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By Dr. Eamon Kelley
We are all aware that the current state of graduate education, and the National Science Foundation (NSF), results in great measure from the conscious national policy put into place at the end of World War II. Without revisiting one more time the Vannevar Bush initiative and the positive aspects of this very successful policy, it is obvious that some problems have emerged since the establishment of the Federal/university partnership.
These problems have created rising stresses in the enterprise since the end of the "Golden Age" of academic research and education, a little more than a quarter century ago. The "Golden Age" ended when the exponential growth in Federal support to research universities stopped, just as many new research universities had begun to participate in the system, particularly the large public university systems. More recently, with the end of the Cold War, the fierce competition for research dollars has been coupled with a decline in the public sense of urgency toward funding fundamental research, particularly Defense related research in the physical sciences and engineering.
The findings of studies sponsored by the National Academy of Sciences, the National Science Board (NSB), and other organizations reveal growing pressure on research and graduate education, due to the expanding demands on universities from diverse stakeholders, and the competitiveness of the research system. Demands and competitive pressures have been exacerbated by rising costs, budget constraints on traditional sources of funds, globalization of advanced education, and rising demands from the public for accountability for research dollars through demonstrated social benefits.
Simultaneously we hear a rising chorus of criticisms from employers of Ph.D. graduates, from students themselves, and from the public. These include the narrowness of the curriculum and the experience provided by Ph.D. programs, the unresponsiveness of universities to the needs of the workforce, the lengthening time to degree, the large number of foreign students in our graduate programs, as well as the low participation by women and some domestic minority groups in science and engineering degree programs and on our faculties. There are further complaints concerning the inaccessibility of research faculty to their students, and the lack of guidance to graduate students on realistic future careers. There is, finally, the suspicion that time to degree for some graduate and especially postdoctoral students is prolonged not to benefit their education but rather to provide a source of cheap labor for their faculty advisers.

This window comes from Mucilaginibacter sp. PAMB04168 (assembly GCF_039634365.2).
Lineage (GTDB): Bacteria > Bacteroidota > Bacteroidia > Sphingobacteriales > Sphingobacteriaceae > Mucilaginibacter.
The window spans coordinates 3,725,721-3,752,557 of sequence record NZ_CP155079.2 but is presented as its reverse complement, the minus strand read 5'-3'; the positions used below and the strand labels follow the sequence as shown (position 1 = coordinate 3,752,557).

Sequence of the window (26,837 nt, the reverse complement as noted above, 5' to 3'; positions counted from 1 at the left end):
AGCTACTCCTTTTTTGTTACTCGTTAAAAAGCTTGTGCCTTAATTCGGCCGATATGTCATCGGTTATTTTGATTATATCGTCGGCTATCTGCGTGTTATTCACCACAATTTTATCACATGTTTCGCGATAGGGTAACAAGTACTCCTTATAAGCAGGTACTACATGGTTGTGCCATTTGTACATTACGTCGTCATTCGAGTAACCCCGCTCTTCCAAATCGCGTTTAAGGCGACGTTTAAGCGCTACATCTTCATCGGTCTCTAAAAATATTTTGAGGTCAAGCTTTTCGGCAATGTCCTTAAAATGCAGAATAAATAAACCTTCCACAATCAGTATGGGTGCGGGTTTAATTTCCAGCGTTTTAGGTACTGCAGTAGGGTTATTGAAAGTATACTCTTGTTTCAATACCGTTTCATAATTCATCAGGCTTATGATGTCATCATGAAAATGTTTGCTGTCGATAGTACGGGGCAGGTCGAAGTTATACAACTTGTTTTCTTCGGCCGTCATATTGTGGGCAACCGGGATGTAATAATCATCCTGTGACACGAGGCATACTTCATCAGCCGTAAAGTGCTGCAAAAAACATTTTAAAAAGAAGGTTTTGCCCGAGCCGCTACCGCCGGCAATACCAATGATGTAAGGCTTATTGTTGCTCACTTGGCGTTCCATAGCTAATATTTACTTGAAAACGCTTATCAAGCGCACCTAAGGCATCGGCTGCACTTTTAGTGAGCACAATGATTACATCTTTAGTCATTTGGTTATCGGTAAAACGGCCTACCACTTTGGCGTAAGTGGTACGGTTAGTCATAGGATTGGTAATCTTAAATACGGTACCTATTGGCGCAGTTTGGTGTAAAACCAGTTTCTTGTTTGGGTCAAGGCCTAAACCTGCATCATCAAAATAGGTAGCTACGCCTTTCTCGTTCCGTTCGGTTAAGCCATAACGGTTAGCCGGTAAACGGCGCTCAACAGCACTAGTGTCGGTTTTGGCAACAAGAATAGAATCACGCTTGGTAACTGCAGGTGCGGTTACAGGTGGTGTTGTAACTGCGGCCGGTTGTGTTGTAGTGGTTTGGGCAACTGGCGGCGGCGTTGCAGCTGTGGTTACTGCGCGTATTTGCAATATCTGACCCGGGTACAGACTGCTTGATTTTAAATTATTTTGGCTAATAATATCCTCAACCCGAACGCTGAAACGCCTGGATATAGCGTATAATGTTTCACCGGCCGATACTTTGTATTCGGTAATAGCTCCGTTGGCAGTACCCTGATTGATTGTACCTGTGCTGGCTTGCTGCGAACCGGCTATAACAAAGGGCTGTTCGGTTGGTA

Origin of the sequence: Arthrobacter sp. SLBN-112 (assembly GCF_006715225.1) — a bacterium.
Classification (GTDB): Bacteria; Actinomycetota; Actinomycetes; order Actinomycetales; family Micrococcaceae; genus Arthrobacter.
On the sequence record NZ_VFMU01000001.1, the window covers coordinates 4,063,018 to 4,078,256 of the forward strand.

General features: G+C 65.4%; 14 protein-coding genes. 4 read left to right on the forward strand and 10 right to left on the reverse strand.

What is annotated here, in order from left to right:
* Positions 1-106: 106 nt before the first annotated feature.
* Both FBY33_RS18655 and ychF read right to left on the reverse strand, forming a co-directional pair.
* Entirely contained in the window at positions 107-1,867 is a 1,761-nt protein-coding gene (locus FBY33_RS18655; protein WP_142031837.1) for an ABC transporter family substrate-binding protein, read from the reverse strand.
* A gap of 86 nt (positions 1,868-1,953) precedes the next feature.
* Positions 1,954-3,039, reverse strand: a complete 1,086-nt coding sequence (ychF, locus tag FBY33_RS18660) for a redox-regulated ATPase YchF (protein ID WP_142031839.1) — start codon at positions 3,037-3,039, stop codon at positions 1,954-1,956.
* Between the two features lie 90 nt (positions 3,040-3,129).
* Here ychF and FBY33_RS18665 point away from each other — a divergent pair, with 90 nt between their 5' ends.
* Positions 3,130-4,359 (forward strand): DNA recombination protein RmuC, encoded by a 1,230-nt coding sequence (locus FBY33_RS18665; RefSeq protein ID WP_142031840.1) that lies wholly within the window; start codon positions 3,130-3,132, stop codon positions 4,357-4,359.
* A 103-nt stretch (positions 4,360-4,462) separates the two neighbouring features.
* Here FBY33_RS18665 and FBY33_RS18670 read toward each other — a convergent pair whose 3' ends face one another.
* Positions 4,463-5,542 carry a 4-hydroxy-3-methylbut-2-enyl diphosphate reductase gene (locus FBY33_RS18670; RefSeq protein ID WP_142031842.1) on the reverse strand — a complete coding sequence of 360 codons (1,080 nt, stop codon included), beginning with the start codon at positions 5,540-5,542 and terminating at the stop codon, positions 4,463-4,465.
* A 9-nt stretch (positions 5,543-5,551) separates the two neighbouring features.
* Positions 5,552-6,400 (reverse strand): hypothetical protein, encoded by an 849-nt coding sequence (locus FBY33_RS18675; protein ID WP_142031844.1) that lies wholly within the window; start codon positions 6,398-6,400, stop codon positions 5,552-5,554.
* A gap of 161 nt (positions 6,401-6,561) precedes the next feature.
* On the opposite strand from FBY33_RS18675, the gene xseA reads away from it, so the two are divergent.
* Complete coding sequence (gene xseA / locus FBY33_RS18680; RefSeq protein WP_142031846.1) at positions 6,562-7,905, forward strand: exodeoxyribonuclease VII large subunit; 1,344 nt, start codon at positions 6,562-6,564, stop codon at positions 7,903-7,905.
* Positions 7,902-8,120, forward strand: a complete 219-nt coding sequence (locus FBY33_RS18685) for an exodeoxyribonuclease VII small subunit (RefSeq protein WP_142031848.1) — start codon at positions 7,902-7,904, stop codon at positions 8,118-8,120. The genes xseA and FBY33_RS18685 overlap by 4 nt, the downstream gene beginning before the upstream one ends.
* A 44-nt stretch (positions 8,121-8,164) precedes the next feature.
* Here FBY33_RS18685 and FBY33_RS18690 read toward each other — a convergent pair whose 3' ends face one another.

On the other hand, the faculty-centered model for graduate education also places enormous stress on individual faculty members. Graduate education is essentially an apprenticeship, which can demand substantial faculty time and personal involvement. Frequently, it also involves responsibility for obtaining support for the student through the faculty member's research program as well as managing growing regulatory and administrative requirements of the Federal government, university administrations and the competitive grant system.
As we look to the next quarter century for graduate education in the university, there can be no doubt that it will continue to experience change and adaptation as a result of the remarkable transformations in computing and information systems, among other factors. These new tools promise to transform both science and education in general. But we need especially to acknowledge the central role that universities will continue to play in innovations based on the new capabilities.
The academic sector has a special role in innovations in information science and technology, both in research and in education. Academic institutions must grasp and adapt to broad-based innovations in the movement and relationships of producers and users of information. As a result of the partnership between the Federal government and universities in advanced scientific computing and communication, what is now happening is that information - the commodity on which knowledge, learning, and education depend - is moving between distributors and users in new ways that are not susceptible to the old rules and hierarchies. Relationships between owners, distributors, and users of information have become fluid. Boundaries are blurred. And low-cost, high performance computers enable people to access and apply information to contexts never thought possible before.